The father of the man accused in the break-in at Zoo Boise said Tuesday that he believes the tragedy was a drunken prank that got out of hand.
“He’s not a malicious monkey murderer,” Jerry Watkins, 52, said of 22-year-old Michael Jacob Watkins.
Watkins said his son owns two chihuahuas with his girlfriend in Weiser. They have a 1-month-old son, and Michael Watkins was set to begin a job at a factory in Weiser on Monday.
Instead, Boise police arrested him on grand theft and burglary charges connected to the zoo incident, which happened over the weekend.
Michael Watkins was drunk and wanted to try to get a picture with the monkeys when he broke in to the zoo, according to what his friends have told Jerry Watkins.
He called it “a college prank turned into a horrible situation.”
“I’m thinking the monkey attacked him and he just tried to defend himself,” Watkins said. “I don’t think he ever intended to kill it; he’s just not that kind of guy.”
The beating death of the patas monkey has outraged people and gained international attention. Newspaper websites across the world carried stories about the suspect’s arrest Tuesday. Internet commentators left messages on Watkins’ suspected employer’s page, accusing it of employing a “monkey killer.”
Watkins’ first court date on the criminal charges is set for Wednesday at the Ada County Courthouse in Boise. He was booked into the Ada County Jail about 3:10 p.m. Tuesday after being transferred from the Washington County Jail in Weiser.
Jerry Watkins said he’s disappointed in his son, who knows better than to try to break into a zoo after a night of drinking. He hasn’t talked to him since his arrest and is holding out hope that police have the wrong guy — but he’s bracing himself for a continuing legal saga.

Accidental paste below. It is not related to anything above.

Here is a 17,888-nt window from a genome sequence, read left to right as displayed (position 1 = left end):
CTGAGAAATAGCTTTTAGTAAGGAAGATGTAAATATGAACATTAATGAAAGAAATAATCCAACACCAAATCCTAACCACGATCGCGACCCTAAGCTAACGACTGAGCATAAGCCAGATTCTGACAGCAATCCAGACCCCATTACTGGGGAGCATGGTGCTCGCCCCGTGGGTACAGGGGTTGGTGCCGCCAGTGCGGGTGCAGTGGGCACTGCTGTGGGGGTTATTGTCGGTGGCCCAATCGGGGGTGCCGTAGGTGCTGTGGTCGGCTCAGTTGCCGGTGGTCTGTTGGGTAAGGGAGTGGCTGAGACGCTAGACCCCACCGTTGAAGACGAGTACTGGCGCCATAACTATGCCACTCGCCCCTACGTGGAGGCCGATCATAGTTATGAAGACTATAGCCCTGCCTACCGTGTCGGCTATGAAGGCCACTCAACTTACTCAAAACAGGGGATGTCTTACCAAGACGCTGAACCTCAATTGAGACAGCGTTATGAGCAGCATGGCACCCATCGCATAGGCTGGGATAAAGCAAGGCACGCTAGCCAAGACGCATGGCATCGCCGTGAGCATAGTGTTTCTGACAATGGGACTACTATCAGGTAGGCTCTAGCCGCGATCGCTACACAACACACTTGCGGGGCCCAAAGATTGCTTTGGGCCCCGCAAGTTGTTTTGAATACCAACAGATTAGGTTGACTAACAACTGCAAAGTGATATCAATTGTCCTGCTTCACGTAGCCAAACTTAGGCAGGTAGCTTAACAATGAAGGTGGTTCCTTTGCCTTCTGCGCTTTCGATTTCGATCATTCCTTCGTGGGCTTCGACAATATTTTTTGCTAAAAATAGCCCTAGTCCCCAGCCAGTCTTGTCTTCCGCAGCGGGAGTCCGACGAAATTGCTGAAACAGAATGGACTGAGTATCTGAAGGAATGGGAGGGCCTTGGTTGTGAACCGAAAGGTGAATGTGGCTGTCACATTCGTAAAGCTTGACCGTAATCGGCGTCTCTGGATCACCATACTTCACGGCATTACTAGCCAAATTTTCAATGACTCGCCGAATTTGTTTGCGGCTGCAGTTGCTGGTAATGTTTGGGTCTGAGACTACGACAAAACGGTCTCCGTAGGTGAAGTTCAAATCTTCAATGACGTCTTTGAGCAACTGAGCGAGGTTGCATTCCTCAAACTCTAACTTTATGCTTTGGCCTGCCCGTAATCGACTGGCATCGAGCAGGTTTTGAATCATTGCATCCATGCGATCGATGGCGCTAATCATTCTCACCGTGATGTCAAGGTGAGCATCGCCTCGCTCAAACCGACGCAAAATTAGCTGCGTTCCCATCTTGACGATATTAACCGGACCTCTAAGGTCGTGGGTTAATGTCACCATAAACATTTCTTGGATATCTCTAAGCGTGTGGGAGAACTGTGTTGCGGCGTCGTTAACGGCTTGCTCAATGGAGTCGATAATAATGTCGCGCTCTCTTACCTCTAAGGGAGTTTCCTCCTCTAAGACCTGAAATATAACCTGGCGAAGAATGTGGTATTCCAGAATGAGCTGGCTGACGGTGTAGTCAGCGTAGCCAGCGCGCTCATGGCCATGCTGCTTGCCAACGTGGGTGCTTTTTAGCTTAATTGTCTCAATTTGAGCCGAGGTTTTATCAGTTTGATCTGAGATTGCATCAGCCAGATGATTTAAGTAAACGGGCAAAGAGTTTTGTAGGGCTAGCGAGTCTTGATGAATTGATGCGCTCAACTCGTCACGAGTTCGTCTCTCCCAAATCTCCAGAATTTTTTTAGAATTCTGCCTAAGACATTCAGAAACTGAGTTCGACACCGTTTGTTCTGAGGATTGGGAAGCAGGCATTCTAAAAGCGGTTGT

“I can’t even watch the (TV) news,” he said. “I saw the news this morning and said, ‘They’re going to crucify him.’ ”
‘A GOOD KID’
Jerry’s wife, Susan Watkins, described her 22-year-old stepson as a new father who did well in school and helped children during summers.
He graduated from Fruitland High School in 2008, where he was a champion wrestler.
“He was good in school. He even volunteered during the summer to feed the kids in the park,” Susan Watkins said. “That’s all I’m gonna say. He was a good kid. He’s my baby. I love him.”
Police identified Watkins as a suspect based on a tip Sunday. They linked the tip to an investigation Saturday morning regarding a man who showed up at a local hospital with injuries not consistent with his explanation.
That man was Watkins, police said Monday, though they haven’t said whether he got injuries fighting with the monkey. A hat recovered at the zoo belonged to Watkins, police said.
A security guard saw two men near the primate area about 4:30 a.m. Sunday. Police and zoo staff were looking for the burglars when they heard the monkey and found it badly injured near its cage. The monkey died a short while later of blunt force trauma to his head and neck.
Police have not said how they suspect the animal got those injuries, or how it was removed from its cage.
Michael Watkins has misdemeanor drug- and driving-related convictions from 2009 and was jailed in June for a probation violation, but his father said he had been working hard to live a better life for his newborn son.
“He’s not a hard-core partier,” Jerry Watkins said. “He goes out and parties once in a while when he’s in Boise, but that’s it.”
Watkins said his son didn’t kill animals even when hunting. He grew up with dogs and still mourns their deaths, including the death of a couple puppies he lost to parvovirus.
“He cried and cried and cried over that situation,” Watkins said. “I believe he’s crying over this situation, too.”
Meghann M. Cuniff: 377-6418